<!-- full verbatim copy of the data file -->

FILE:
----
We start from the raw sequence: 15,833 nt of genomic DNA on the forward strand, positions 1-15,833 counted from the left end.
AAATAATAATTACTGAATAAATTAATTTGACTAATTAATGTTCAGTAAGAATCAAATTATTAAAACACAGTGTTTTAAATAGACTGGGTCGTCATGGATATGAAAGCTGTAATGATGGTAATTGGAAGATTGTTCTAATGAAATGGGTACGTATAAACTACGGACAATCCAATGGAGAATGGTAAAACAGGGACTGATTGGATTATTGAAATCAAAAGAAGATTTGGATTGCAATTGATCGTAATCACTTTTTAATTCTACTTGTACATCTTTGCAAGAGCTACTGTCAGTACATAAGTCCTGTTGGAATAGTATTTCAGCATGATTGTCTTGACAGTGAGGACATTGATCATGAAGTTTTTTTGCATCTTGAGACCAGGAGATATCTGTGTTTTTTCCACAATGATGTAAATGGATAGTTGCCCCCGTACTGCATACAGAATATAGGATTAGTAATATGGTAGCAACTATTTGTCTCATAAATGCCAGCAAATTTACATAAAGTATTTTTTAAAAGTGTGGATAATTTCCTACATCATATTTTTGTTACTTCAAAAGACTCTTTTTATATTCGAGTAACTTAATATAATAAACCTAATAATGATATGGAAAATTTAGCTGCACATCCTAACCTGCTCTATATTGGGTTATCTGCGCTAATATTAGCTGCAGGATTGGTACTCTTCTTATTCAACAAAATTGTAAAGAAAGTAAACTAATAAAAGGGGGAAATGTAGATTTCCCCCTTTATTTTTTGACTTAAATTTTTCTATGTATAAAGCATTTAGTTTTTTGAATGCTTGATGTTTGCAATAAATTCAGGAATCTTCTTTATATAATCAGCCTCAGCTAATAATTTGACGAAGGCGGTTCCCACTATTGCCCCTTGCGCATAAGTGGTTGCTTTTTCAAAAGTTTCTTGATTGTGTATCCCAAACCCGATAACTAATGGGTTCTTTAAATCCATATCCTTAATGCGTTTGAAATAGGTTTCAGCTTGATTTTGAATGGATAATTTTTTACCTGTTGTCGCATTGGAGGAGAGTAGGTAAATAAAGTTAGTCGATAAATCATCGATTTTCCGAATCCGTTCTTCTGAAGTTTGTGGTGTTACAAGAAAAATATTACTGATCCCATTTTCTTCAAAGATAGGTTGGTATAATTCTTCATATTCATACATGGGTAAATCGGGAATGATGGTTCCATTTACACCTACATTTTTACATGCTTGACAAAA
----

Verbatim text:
We start from the raw sequence: 15,833 nt of genomic DNA on the forward strand, positions 1-15,833 counted from the left end.
AAATAATAATTACTGAATAAATTAATTTGACTAATTAATGTTCAGTAAGAATCAAATTATTAAAACACAGTGTTTTAAATAGACTGGGTCGTCATGGATATGAAAGCTGTAATGATGGTAATTGGAAGATTGTTCTAATGAAATGGGTACGTATAAACTACGGACAATCCAATGGAGAATGGTAAAACAGGGACTGATTGGATTATTGAAATCAAAAGAAGATTTGGATTGCAATTGATCGTAATCACTTTTTAATTCTACTTGTACATCTTTGCAAGAGCTACTGTCAGTACATAAGTCCTGTTGGAATAGTATTTCAGCATGATTGTCTTGACAGTGAGGACATTGATCATGAAGTTTTTTTGCATCTTGAGACCAGGAGATATCTGTGTTTTTTCCACAATGATGTAAATGGATAGTTGCCCCCGTACTGCATACAGAATATAGGATTAGTAATATGGTAGCAACTATTTGTCTCATAAATGCCAGCAAATTTACATAAAGTATTTTTTAAAAGTGTGGATAATTTCCTACATCATATTTTTGTTACTTCAAAAGACTCTTTTTATATTCGAGTAACTTAATATAATAAACCTAATAATGATATGGAAAATTTAGCTGCACATCCTAACCTGCTCTATATTGGGTTATCTGCGCTAATATTAGCTGCAGGATTGGTACTCTTCTTATTCAACAAAATTGTAAAGAAAGTAAACTAATAAAAGGGGGAAATGTAGATTTCCCCCTTTATTTTTTGACTTAAATTTTTCTATGTATAAAGCATTTAGTTTTTTGAATGCTTGATGTTTGCAATAAATTCAGGAATCTTCTTTATATAATCAGCCTCAGCTAATAATTTGACGAAGGCGGTTCCCACTATTGCCCCTTGCGCATAAGTGGTTGCTTTTTCAAAAGTTTCTTGATTGTGTATCCCAAACCCGATAACTAATGGGTTCTTTAAATCCATATCCTTAATGCGTTTGAAATAGGTTTCAGCTTGATTTTGAATGGATAATTTTTTACCTGTTGTCGCATTGGAGGAGAGTAGGTAAATAAAGTTAGTCGATAAATCATCGATTTTCCGAATCCGTTCTTCTGAAGTTTGTGGTGTTACAAGAAAAATATTACTGATCCCATTTTCTTCAAAGATAGGTTGGTATAATTCTTCATATTCATACATGGGTAAATCGGGAATGATGGTTCCATTTACACCTACATTTTTACATGCTTGACAAAA